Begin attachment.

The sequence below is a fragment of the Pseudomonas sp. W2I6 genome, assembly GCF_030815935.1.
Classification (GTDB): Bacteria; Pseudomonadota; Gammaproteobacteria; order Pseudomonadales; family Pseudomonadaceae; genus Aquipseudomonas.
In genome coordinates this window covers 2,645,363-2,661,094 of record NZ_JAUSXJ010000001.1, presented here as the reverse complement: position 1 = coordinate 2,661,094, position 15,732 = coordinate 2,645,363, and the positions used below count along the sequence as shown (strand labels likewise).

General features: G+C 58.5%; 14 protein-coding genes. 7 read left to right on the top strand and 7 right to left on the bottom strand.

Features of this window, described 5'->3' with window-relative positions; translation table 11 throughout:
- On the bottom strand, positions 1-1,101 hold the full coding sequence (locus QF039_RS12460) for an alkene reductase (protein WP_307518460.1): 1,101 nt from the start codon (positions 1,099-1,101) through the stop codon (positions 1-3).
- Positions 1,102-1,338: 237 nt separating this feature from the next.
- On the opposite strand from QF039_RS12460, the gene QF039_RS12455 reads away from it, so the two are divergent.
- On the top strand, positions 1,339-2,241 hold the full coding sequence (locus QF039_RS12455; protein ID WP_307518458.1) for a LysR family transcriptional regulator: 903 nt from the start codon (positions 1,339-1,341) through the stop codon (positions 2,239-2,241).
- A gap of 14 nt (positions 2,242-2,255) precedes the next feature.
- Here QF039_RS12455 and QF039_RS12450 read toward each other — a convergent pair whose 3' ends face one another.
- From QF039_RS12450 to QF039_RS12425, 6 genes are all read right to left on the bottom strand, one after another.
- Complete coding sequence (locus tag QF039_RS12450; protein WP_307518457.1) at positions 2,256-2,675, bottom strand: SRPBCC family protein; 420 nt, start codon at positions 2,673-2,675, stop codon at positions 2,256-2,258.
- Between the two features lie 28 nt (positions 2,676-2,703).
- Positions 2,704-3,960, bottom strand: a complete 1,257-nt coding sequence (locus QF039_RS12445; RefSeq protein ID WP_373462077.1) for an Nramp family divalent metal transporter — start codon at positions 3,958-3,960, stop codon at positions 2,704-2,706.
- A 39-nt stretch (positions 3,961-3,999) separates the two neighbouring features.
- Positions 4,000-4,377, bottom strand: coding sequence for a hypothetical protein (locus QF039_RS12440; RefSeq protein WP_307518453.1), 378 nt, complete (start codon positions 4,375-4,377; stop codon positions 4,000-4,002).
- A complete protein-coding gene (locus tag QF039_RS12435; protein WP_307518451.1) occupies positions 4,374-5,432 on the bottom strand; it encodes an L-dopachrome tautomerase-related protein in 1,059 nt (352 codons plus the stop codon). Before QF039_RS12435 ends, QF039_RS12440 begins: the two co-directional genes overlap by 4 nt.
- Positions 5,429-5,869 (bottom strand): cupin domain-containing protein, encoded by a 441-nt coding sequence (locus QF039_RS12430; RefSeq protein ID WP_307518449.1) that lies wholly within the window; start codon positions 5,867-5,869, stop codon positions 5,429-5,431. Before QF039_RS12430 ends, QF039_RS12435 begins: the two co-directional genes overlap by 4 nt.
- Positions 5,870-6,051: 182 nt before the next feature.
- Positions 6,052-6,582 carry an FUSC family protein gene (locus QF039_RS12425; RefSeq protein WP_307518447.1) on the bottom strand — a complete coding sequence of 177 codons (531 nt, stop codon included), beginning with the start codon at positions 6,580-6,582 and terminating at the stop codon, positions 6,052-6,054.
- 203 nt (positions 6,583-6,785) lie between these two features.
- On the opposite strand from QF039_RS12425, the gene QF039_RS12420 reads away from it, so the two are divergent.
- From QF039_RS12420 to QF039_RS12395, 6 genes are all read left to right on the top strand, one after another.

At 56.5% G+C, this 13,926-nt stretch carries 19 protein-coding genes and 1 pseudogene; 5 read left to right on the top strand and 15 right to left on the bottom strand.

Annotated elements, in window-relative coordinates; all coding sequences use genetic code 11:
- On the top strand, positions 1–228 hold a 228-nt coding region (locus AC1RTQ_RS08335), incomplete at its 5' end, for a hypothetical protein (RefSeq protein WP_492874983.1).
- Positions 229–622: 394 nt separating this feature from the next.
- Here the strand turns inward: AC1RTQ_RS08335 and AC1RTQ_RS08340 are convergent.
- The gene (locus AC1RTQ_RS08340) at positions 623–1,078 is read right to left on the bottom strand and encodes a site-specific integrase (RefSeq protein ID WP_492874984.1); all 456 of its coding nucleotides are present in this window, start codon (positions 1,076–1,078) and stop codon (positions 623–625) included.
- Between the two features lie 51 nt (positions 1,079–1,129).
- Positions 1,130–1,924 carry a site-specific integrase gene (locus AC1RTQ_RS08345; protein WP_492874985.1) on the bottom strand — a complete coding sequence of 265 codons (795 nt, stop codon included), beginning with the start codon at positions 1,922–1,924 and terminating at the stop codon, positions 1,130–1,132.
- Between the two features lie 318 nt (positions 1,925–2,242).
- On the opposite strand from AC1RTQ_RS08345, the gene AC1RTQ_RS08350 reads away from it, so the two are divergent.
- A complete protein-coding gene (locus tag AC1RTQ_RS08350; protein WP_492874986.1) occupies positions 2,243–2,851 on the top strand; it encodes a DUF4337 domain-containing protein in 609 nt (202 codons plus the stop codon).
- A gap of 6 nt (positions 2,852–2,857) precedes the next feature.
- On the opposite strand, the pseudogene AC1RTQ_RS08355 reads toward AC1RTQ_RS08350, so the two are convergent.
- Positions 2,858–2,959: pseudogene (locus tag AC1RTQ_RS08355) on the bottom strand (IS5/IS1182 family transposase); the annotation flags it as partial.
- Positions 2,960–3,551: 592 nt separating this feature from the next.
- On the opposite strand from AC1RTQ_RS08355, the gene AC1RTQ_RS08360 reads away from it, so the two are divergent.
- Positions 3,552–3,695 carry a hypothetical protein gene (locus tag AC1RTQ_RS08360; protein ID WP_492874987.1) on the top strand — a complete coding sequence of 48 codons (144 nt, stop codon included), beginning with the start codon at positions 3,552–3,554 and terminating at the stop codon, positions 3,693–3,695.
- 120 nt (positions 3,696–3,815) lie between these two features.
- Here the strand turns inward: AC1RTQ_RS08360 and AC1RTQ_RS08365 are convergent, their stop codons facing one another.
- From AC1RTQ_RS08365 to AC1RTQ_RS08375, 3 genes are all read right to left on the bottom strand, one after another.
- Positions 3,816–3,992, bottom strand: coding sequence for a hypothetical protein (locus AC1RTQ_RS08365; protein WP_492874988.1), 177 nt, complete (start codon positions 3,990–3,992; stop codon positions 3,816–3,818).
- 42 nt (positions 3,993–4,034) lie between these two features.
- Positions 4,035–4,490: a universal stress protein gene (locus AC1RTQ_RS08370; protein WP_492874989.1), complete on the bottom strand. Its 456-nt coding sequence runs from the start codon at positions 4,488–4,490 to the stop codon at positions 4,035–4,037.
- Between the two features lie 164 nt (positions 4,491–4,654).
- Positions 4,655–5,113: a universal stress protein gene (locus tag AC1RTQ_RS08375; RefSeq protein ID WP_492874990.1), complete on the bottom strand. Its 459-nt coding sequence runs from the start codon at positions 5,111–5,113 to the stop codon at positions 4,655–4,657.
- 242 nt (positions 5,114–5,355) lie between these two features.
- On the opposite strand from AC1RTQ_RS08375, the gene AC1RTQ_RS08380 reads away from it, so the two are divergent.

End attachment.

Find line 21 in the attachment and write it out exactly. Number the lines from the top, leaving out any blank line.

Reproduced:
- Positions 6,052-6,582 carry an FUSC family protein gene (locus QF039_RS12425; RefSeq protein WP_307518447.1) on the bottom strand — a complete coding sequence of 177 codons (531 nt, stop codon included), beginning with the start codon at positions 6,580-6,582 and terminating at the stop codon, positions 6,052-6,054.